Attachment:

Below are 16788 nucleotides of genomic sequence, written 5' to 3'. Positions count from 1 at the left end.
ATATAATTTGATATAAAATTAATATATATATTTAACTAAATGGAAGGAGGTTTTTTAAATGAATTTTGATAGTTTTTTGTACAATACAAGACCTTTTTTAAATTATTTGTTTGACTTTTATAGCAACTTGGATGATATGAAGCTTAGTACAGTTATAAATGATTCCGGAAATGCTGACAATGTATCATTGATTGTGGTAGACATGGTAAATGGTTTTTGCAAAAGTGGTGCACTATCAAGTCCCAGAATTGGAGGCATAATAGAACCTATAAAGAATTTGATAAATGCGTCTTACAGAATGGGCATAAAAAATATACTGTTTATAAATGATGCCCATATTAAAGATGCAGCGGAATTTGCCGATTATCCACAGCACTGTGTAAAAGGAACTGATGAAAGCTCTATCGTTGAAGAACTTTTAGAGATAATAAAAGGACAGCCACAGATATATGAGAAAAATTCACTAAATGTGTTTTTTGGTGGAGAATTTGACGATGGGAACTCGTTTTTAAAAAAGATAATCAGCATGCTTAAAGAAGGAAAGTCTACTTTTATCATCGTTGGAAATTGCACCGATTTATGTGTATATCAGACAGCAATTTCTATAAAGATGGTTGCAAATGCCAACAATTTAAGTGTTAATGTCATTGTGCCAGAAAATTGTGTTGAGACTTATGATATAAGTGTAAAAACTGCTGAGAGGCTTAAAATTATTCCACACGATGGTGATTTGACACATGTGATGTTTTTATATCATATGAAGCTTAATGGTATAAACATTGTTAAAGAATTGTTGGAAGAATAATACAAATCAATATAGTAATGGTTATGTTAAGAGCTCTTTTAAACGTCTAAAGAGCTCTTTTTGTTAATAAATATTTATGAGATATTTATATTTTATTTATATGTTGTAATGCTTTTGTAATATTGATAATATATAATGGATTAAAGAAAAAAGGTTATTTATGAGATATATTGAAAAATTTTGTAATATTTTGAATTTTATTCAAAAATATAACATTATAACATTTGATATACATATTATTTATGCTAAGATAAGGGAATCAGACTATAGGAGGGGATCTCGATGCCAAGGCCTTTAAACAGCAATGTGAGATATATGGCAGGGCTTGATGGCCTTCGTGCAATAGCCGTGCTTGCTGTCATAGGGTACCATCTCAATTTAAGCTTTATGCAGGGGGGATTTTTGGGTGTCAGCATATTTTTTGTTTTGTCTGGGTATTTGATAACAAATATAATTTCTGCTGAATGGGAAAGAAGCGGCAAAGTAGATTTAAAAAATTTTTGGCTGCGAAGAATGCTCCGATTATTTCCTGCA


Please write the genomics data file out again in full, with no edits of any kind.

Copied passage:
Below are 16788 nucleotides of genomic sequence, written 5' to 3'. Positions count from 1 at the left end.
ATATAATTTGATATAAAATTAATATATATATTTAACTAAATGGAAGGAGGTTTTTTAAATGAATTTTGATAGTTTTTTGTACAATACAAGACCTTTTTTAAATTATTTGTTTGACTTTTATAGCAACTTGGATGATATGAAGCTTAGTACAGTTATAAATGATTCCGGAAATGCTGACAATGTATCATTGATTGTGGTAGACATGGTAAATGGTTTTTGCAAAAGTGGTGCACTATCAAGTCCCAGAATTGGAGGCATAATAGAACCTATAAAGAATTTGATAAATGCGTCTTACAGAATGGGCATAAAAAATATACTGTTTATAAATGATGCCCATATTAAAGATGCAGCGGAATTTGCCGATTATCCACAGCACTGTGTAAAAGGAACTGATGAAAGCTCTATCGTTGAAGAACTTTTAGAGATAATAAAAGGACAGCCACAGATATATGAGAAAAATTCACTAAATGTGTTTTTTGGTGGAGAATTTGACGATGGGAACTCGTTTTTAAAAAAGATAATCAGCATGCTTAAAGAAGGAAAGTCTACTTTTATCATCGTTGGAAATTGCACCGATTTATGTGTATATCAGACAGCAATTTCTATAAAGATGGTTGCAAATGCCAACAATTTAAGTGTTAATGTCATTGTGCCAGAAAATTGTGTTGAGACTTATGATATAAGTGTAAAAACTGCTGAGAGGCTTAAAATTATTCCACACGATGGTGATTTGACACATGTGATGTTTTTATATCATATGAAGCTTAATGGTATAAACATTGTTAAAGAATTGTTGGAAGAATAATACAAATCAATATAGTAATGGTTATGTTAAGAGCTCTTTTAAACGTCTAAAGAGCTCTTTTTGTTAATAAATATTTATGAGATATTTATATTTTATTTATATGTTGTAATGCTTTTGTAATATTGATAATATATAATGGATTAAAGAAAAAAGGTTATTTATGAGATATATTGAAAAATTTTGTAATATTTTGAATTTTATTCAAAAATATAACATTATAACATTTGATATACATATTATTTATGCTAAGATAAGGGAATCAGACTATAGGAGGGGATCTCGATGCCAAGGCCTTTAAACAGCAATGTGAGATATATGGCAGGGCTTGATGGCCTTCGTGCAATAGCCGTGCTTGCTGTCATAGGGTACCATCTCAATTTAAGCTTTATGCAGGGGGGATTTTTGGGTGTCAGCATATTTTTTGTTTTGTCTGGGTATTTGATAACAAATATAATTTCTGCTGAATGGGAAAGAAGCGGCAAAGTAGATTTAAAAAATTTTTGGCTGCGAAGAATGCTCCGATTATTTCCTGCA